The Speakeasy Society’s immersive ‘Wild Party’ envisions F. Scott and Zelda Fitzgerald interacting with Fred Astaire, Josephine Baker, Gloria Swanson … and the audience

By Bliss Bowen

Speakeasy Society cofounder Genevieve Gearhart brings Zelda Fitzgerald to life for “Wild Party,” an immersive theater experience that lets the audience participate in the action
Photo by Chelsea Curtis

Immersive theater upends expectations by moving audiences around with the actors in unconventional venues.

Adding bold twists to that unpredictable setup, the Speakeasy Society is recreating an imagined launch party celebrating F. Scott Fitzgerald’s latest book, hosted by his glamorous wife Zelda. Commissioned by The Broad Stage, “Wild Party: A Jazz Age Immersive Experience” springs to life at the Masonic Center across the street Saturday night.

Listening to Speakeasy Society co-founders Julianne Just and Genevieve Gearhart describe the framework for the performance, one gets the sense that it’s more like witnessing a novel’s multiple narrative threads leap to life than viewing a scripted play.

“We like to think of it as choose your own adventure,” Just explains, “where you’re maybe not always getting to make the direct choice, but there are a lot of paths existing at the same time. So if you went with another audience member you might have two very different experiences of the same evening. But even though there are all these different characters and storylines, we do try to create unifying themes and threads. Emotionally and thematically, at the end of the night hopefully everyone has had a similar journey.”

“It’s completely and fully scripted with options for actors,” Gearhart adds. “So an actor might say something to an audience member, and depending on how that audience member responds, they might have several different answers they could give them.”

As one would expect at a soiree hosted by the Fitzgeralds, there will be music — from a three-piece jazz trio — and dancing. The glittery guest list includes Fred Astaire, Josephine Baker, Buster Keaton and Gloria Swanson.

Attendees are welcome to show up in their snazziest Jazz Age attire, but don’t expect to fade into the wallpaper, unobserved.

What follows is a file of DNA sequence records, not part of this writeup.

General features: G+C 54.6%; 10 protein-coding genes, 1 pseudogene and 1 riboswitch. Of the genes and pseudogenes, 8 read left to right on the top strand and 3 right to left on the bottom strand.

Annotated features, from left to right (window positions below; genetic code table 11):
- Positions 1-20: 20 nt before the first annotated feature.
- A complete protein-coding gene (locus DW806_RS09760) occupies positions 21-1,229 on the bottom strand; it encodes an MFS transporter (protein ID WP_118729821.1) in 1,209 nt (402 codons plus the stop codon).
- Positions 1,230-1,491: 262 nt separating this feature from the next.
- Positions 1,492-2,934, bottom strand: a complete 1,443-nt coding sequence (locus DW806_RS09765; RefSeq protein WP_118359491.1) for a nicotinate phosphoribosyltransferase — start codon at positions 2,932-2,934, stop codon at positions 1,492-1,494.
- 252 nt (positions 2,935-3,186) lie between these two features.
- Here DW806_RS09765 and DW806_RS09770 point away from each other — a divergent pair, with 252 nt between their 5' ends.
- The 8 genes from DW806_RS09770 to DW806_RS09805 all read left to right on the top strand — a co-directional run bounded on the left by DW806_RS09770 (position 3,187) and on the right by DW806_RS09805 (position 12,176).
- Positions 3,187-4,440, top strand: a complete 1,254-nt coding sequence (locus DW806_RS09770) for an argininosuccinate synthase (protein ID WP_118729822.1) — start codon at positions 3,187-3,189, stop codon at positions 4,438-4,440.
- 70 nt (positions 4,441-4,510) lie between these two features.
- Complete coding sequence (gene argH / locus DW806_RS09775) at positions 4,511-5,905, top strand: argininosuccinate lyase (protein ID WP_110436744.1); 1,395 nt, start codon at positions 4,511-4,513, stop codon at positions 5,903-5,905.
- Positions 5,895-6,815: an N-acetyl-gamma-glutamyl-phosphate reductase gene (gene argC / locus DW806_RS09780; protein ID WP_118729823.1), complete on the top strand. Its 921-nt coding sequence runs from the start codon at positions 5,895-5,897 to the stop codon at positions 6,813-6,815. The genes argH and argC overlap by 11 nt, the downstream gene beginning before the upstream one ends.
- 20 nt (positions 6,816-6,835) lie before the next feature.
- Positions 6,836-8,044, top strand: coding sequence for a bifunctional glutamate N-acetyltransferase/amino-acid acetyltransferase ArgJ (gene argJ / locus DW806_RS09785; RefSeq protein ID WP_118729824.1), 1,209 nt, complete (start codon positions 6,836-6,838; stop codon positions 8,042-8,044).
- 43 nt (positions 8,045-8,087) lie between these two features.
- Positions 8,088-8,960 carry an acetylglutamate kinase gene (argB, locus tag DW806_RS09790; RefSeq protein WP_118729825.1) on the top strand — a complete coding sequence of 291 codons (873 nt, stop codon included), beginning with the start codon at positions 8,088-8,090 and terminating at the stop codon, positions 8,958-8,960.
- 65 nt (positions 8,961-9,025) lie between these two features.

“From the beginning of the night you are welcomed in as if you have been invited to this party,” Gearhart says. “Every character is very aware that you are present in that room, and you are part of the story.”

Logistically, the company’s collaborative process of conceiving the intersecting stories of 22 fully developed characters and then making them all lock together for the 90-minute show is like assembling a jigsaw puzzle before the pieces have been cut out for you.

With as many as 10 scenes happening concurrently in different rooms, Gearhart acknowledges they have an abundance of material to play around with.

It’s a dynamically fluid setup for the actors. Like musicians, they need to read the audience to figure out how to shape each performance. Just and Gearhart, who are co-directing, acknowledge that it requires a unique skill set outside traditional acting norms.

“You’re not only aware of the scene and what’s happening with your scene partner, but now all the audience members are also your scene partner,” notes Gearhart, who is also choreographing and performing in “Wild Party.” “You have to be aware of what’s happening in the room with them as well, and who’s really present, and who maybe looks like they don’t want to go in that room by themselves with you.”

Gearhart and Just started working together 12 years ago in an experimental theater company in New York. Eventually, both wound up attending grad school at CalArts in Valencia. As part of an assignment in a directing class Just was teaching, Gearhart recreated the witches’ scene from “Macbeth” as an immersive piece. The two developed it, using all the witches content from Shakespeare’s play, and eventually presented it in a women’s bathroom at the school. Thus was the Speakeasy Society born.

They’ve since transferred their “Macbeth” redo (“Suffering Fools — The Weird Sisters”) to a Moose Lodge, performed an immersive interpretation of Charles Dickens’ “A Christmas Carol” (“Ebenezer”) at Golden Road Brewery, and staged intimate adaptations of August Strindberg and María Irene Fornés in churches and private homes.

Most intriguingly, they transformed Dalton Trumbo’s Depression-era novel “Johnny Got His Gun” into a theatrical trilogy examining the landmark book’s themes more than its specifics. After “Wild Party,” they intend to focus on “The Kansas Collection,” an episodic series inspired by “The Wizard of Oz” books and comprised of 20- to 30-minute performances for audiences of only one, two or four people.

As a company, the Speakeasy Society has also explored “live action-based experiences” in partnership with Two Bit Circus and the IndieCade independent game festival. But they remain “very passionate and committed” to theater.

“Immersive is particularly vital right now,” Just says. “Today, we spend so much time sitting, whether it’s at our desk or in our car, staring at screens, staring at our cellphones in this very focused way. I think people are hungry — to get up, to interact with each other, to interact with situations, with different emotional spaces than they’re being confronted with in their day-to-day life. … That’s a lot of what immersive is offering: new opportunities and new ways to engage outside your day-to-day ritual.”


Speakeasy Society presents “Wild Party: A Jazz Age Immersive Performance” at 6 and 9 p.m. Saturday (Feb. 3) at the Masonic Center of Santa Monica, 926 Santa Monica Blvd., Santa Monica. Tickets start at $150. Call (310) 434-3200 or visit speakeasysociety.com.

 

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